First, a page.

A guide to help parents use snack time to facilitate their children’s language development.
Join in and eat – Meals and snacks are a wonderful time for social engagement with your child. We gather around food throughout our lives. We want this time to be positive and engaging for your child. No matter what you are eating/drinking, being a part of snack time helps to keep your child engaged.
Follow their lead – Notice what your child is interested in eating. Are they looking at the box of crackers you got out? Are they reaching for your apple slice? Are they trying to climb the counter for the cookie jar? It is good to have family limits when it comes to food types/amounts/locations for snacks. It is also nice to allow your child some choices (within your limits). Do they want Goldfish crackers or Ritz crackers? Strawberries or grapes? Cheese or yogurt? Providing some choices and letting your child make decisions about their food can help them stay engaged and communicate more during snack time.
Try something new – Once you have snack time going, you can always bring in a new food idea. You can eat a food that your child does not usually eat and see if they are interested in trying it also. You can introduce a dip to the snack to increase interest (e.g., ranch, ketchup, salsa, pudding, etc.).
Model language – Throughout snack time you can model language for your child. Food can be very motivating for some children. They might be willing to try to imitate a word or sign for food that they would not for something else.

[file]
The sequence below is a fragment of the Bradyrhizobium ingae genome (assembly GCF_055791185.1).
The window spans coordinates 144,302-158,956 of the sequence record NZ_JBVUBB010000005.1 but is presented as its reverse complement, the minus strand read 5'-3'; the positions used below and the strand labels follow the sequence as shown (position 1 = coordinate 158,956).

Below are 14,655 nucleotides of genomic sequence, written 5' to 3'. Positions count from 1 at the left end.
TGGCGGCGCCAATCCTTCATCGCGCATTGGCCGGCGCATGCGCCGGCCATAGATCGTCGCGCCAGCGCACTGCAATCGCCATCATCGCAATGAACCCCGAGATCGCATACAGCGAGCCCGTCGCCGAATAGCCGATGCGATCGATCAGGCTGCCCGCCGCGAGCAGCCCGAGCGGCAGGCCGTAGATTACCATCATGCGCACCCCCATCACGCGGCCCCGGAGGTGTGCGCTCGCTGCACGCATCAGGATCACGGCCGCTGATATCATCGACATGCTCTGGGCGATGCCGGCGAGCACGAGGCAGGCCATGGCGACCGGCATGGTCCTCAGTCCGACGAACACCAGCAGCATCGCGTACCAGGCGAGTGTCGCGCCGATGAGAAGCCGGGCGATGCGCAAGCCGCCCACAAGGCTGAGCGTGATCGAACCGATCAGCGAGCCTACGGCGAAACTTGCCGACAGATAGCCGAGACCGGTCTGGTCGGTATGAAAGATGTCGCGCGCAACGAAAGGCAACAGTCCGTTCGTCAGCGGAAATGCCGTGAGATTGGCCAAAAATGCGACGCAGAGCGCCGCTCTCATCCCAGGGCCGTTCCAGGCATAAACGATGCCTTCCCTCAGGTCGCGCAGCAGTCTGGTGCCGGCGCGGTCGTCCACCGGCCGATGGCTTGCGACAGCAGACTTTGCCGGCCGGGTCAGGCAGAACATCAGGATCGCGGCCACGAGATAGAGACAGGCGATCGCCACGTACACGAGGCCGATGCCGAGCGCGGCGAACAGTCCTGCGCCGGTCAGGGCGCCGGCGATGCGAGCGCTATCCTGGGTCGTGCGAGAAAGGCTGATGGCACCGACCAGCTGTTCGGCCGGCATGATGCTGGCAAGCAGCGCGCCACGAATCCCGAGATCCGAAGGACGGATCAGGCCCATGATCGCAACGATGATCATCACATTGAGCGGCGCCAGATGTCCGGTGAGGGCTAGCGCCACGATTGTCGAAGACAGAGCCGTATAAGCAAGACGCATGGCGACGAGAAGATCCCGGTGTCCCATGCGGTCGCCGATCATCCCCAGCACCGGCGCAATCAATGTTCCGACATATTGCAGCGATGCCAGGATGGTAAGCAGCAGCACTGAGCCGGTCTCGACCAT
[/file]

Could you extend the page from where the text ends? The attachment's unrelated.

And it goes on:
- Variety of Words – You can use simple sound effects (e.g., mmm, yum-yum, ah, etc.), labels (names of the food/drinks), action words (e.g., eat, bite, pour, crunch), repetition/completion (e.g., more, all done) and descriptive words (e.g., soft, crunchy, sweet, sour, yummy, etc.).
- Expanding Language – When they say a word, repeat their word and add a few words. This can be especially helpful if your child is stuck on “more” as an overall requesting word. Expand that “more” to include the specific vocabulary (e.g., “More crackers.” “I want more apples.”).
Wait – Waiting is one of the most important things you can do to help your child with their language development. During snack time it can be easy to anticipate your child’s needs. Try to resist this temptation. Snack time can create opportunities for your child to communicate. Consider providing a small amount to start the snack (e.g., a few goldfish crackers, a quarter of a graham cracker). Once they finish this, they will hopefully want more. Your goal is for them to ask for more food on their own. While your child is learning how to request, you can provide levels of support. We want to use the least amount of support that we can. From the least to the most support, you can try:
- Expectant waiting (Expectantly looking at the child while waiting for a request)
- Open question (What do you want?)
- Choice question (Do you want peaches or raisins?)
- Direct request to imitate/say a word or sign (Tell me, “More.”)
- Hand over hand assistance to complete a gesture, sign, or picture exchange
Developed by Melissa Black, MA, CCC-SLP